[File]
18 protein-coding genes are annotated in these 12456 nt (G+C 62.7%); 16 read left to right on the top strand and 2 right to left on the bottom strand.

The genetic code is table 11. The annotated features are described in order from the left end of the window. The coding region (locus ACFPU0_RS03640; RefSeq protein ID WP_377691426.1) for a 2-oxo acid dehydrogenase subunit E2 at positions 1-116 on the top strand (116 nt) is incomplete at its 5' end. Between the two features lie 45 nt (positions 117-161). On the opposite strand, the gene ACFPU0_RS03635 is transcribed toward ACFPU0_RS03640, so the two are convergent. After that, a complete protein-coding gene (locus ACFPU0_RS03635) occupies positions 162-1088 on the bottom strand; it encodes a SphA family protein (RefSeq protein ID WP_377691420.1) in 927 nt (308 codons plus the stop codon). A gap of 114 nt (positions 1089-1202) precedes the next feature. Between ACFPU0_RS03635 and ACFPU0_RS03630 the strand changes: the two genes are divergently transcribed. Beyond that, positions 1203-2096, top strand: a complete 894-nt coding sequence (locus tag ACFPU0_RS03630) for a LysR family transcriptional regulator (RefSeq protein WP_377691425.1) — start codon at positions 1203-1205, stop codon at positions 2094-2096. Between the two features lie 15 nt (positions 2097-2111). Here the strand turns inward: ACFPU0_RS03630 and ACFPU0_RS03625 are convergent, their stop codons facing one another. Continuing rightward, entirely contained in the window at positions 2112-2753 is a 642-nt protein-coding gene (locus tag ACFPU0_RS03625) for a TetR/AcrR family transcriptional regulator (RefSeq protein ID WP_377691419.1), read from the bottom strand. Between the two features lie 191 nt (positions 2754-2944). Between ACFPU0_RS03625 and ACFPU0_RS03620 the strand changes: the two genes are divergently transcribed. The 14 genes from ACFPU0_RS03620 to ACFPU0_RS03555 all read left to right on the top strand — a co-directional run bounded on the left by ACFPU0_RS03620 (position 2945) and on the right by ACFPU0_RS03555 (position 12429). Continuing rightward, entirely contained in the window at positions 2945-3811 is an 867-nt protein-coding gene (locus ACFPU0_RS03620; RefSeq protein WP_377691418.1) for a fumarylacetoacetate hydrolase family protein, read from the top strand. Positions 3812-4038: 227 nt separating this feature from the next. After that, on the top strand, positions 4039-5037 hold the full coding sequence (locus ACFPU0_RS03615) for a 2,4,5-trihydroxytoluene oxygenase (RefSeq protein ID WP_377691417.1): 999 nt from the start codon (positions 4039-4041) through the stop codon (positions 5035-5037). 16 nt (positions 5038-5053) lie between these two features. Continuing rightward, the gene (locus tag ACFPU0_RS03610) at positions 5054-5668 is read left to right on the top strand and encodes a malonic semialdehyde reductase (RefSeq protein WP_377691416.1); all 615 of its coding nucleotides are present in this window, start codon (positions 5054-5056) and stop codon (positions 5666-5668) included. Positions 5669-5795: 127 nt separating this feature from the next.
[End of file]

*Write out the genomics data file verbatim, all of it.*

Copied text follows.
18 protein-coding genes are annotated in these 12456 nt (G+C 62.7%); 16 read left to right on the top strand and 2 right to left on the bottom strand.

The genetic code is table 11. The annotated features are described in order from the left end of the window. The coding region (locus ACFPU0_RS03640; RefSeq protein ID WP_377691426.1) for a 2-oxo acid dehydrogenase subunit E2 at positions 1-116 on the top strand (116 nt) is incomplete at its 5' end. Between the two features lie 45 nt (positions 117-161). On the opposite strand, the gene ACFPU0_RS03635 is transcribed toward ACFPU0_RS03640, so the two are convergent. After that, a complete protein-coding gene (locus ACFPU0_RS03635) occupies positions 162-1088 on the bottom strand; it encodes a SphA family protein (RefSeq protein ID WP_377691420.1) in 927 nt (308 codons plus the stop codon). A gap of 114 nt (positions 1089-1202) precedes the next feature. Between ACFPU0_RS03635 and ACFPU0_RS03630 the strand changes: the two genes are divergently transcribed. Beyond that, positions 1203-2096, top strand: a complete 894-nt coding sequence (locus tag ACFPU0_RS03630) for a LysR family transcriptional regulator (RefSeq protein WP_377691425.1) — start codon at positions 1203-1205, stop codon at positions 2094-2096. Between the two features lie 15 nt (positions 2097-2111). Here the strand turns inward: ACFPU0_RS03630 and ACFPU0_RS03625 are convergent, their stop codons facing one another. Continuing rightward, entirely contained in the window at positions 2112-2753 is a 642-nt protein-coding gene (locus tag ACFPU0_RS03625) for a TetR/AcrR family transcriptional regulator (RefSeq protein ID WP_377691419.1), read from the bottom strand. Between the two features lie 191 nt (positions 2754-2944). Between ACFPU0_RS03625 and ACFPU0_RS03620 the strand changes: the two genes are divergently transcribed. The 14 genes from ACFPU0_RS03620 to ACFPU0_RS03555 all read left to right on the top strand — a co-directional run bounded on the left by ACFPU0_RS03620 (position 2945) and on the right by ACFPU0_RS03555 (position 12429). Continuing rightward, entirely contained in the window at positions 2945-3811 is an 867-nt protein-coding gene (locus ACFPU0_RS03620; RefSeq protein WP_377691418.1) for a fumarylacetoacetate hydrolase family protein, read from the top strand. Positions 3812-4038: 227 nt separating this feature from the next. After that, on the top strand, positions 4039-5037 hold the full coding sequence (locus ACFPU0_RS03615) for a 2,4,5-trihydroxytoluene oxygenase (RefSeq protein ID WP_377691417.1): 999 nt from the start codon (positions 4039-4041) through the stop codon (positions 5035-5037). 16 nt (positions 5038-5053) lie between these two features. Continuing rightward, the gene (locus tag ACFPU0_RS03610) at positions 5054-5668 is read left to right on the top strand and encodes a malonic semialdehyde reductase (RefSeq protein WP_377691416.1); all 615 of its coding nucleotides are present in this window, start codon (positions 5054-5056) and stop codon (positions 5666-5668) included. Positions 5669-5795: 127 nt separating this feature from the next.